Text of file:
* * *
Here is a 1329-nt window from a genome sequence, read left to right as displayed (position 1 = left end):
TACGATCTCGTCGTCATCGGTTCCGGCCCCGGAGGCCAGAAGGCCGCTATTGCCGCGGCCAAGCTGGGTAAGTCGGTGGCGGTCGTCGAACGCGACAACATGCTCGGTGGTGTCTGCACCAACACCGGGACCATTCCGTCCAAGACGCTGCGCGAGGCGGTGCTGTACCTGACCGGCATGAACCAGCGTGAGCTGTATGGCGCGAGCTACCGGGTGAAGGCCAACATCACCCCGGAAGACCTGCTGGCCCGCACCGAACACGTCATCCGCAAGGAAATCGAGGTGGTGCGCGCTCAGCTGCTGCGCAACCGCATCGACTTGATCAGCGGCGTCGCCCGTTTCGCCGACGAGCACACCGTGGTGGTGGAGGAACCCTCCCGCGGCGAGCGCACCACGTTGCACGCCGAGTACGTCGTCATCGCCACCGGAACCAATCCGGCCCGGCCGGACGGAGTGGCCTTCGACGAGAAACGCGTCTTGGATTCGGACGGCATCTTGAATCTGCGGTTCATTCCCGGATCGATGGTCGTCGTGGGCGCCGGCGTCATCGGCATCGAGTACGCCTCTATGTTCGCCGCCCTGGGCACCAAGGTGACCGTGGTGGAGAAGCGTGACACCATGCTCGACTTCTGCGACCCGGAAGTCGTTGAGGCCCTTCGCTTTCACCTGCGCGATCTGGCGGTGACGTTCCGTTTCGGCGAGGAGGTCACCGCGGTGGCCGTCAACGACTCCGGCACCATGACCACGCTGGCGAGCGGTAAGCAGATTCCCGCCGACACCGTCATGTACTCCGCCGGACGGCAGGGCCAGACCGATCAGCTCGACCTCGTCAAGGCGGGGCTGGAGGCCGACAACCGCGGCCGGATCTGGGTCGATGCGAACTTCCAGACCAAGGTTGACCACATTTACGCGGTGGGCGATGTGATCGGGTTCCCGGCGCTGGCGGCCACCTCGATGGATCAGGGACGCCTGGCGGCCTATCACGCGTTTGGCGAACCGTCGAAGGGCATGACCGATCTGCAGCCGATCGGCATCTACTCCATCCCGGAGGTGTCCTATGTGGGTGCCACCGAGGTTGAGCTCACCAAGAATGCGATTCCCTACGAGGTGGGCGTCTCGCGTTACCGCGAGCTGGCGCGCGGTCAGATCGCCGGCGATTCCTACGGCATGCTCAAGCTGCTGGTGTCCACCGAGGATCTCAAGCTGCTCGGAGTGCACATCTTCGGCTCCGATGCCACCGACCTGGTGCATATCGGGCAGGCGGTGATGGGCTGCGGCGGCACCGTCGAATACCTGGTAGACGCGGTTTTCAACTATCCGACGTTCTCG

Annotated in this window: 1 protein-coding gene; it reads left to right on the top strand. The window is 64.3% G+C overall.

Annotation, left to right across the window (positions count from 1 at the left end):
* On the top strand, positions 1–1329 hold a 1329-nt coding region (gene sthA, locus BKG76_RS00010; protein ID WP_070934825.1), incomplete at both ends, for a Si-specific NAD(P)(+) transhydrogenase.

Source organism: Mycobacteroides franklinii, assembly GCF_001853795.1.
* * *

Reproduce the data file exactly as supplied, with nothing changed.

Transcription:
Here is a 1329-nt window from a genome sequence, read left to right as displayed (position 1 = left end):
TACGATCTCGTCGTCATCGGTTCCGGCCCCGGAGGCCAGAAGGCCGCTATTGCCGCGGCCAAGCTGGGTAAGTCGGTGGCGGTCGTCGAACGCGACAACATGCTCGGTGGTGTCTGCACCAACACCGGGACCATTCCGTCCAAGACGCTGCGCGAGGCGGTGCTGTACCTGACCGGCATGAACCAGCGTGAGCTGTATGGCGCGAGCTACCGGGTGAAGGCCAACATCACCCCGGAAGACCTGCTGGCCCGCACCGAACACGTCATCCGCAAGGAAATCGAGGTGGTGCGCGCTCAGCTGCTGCGCAACCGCATCGACTTGATCAGCGGCGTCGCCCGTTTCGCCGACGAGCACACCGTGGTGGTGGAGGAACCCTCCCGCGGCGAGCGCACCACGTTGCACGCCGAGTACGTCGTCATCGCCACCGGAACCAATCCGGCCCGGCCGGACGGAGTGGCCTTCGACGAGAAACGCGTCTTGGATTCGGACGGCATCTTGAATCTGCGGTTCATTCCCGGATCGATGGTCGTCGTGGGCGCCGGCGTCATCGGCATCGAGTACGCCTCTATGTTCGCCGCCCTGGGCACCAAGGTGACCGTGGTGGAGAAGCGTGACACCATGCTCGACTTCTGCGACCCGGAAGTCGTTGAGGCCCTTCGCTTTCACCTGCGCGATCTGGCGGTGACGTTCCGTTTCGGCGAGGAGGTCACCGCGGTGGCCGTCAACGACTCCGGCACCATGACCACGCTGGCGAGCGGTAAGCAGATTCCCGCCGACACCGTCATGTACTCCGCCGGACGGCAGGGCCAGACCGATCAGCTCGACCTCGTCAAGGCGGGGCTGGAGGCCGACAACCGCGGCCGGATCTGGGTCGATGCGAACTTCCAGACCAAGGTTGACCACATTTACGCGGTGGGCGATGTGATCGGGTTCCCGGCGCTGGCGGCCACCTCGATGGATCAGGGACGCCTGGCGGCCTATCACGCGTTTGGCGAACCGTCGAAGGGCATGACCGATCTGCAGCCGATCGGCATCTACTCCATCCCGGAGGTGTCCTATGTGGGTGCCACCGAGGTTGAGCTCACCAAGAATGCGATTCCCTACGAGGTGGGCGTCTCGCGTTACCGCGAGCTGGCGCGCGGTCAGATCGCCGGCGATTCCTACGGCATGCTCAAGCTGCTGGTGTCCACCGAGGATCTCAAGCTGCTCGGAGTGCACATCTTCGGCTCCGATGCCACCGACCTGGTGCATATCGGGCAGGCGGTGATGGGCTGCGGCGGCACCGTCGAATACCTGGTAGACGCGGTTTTCAACTATCCGACGTTCTCG

Annotated in this window: 1 protein-coding gene; it reads left to right on the top strand. The window is 64.3% G+C overall.

Annotation, left to right across the window (positions count from 1 at the left end):
* On the top strand, positions 1–1329 hold a 1329-nt coding region (gene sthA, locus BKG76_RS00010; protein ID WP_070934825.1), incomplete at both ends, for a Si-specific NAD(P)(+) transhydrogenase.

Source organism: Mycobacteroides franklinii, assembly GCF_001853795.1.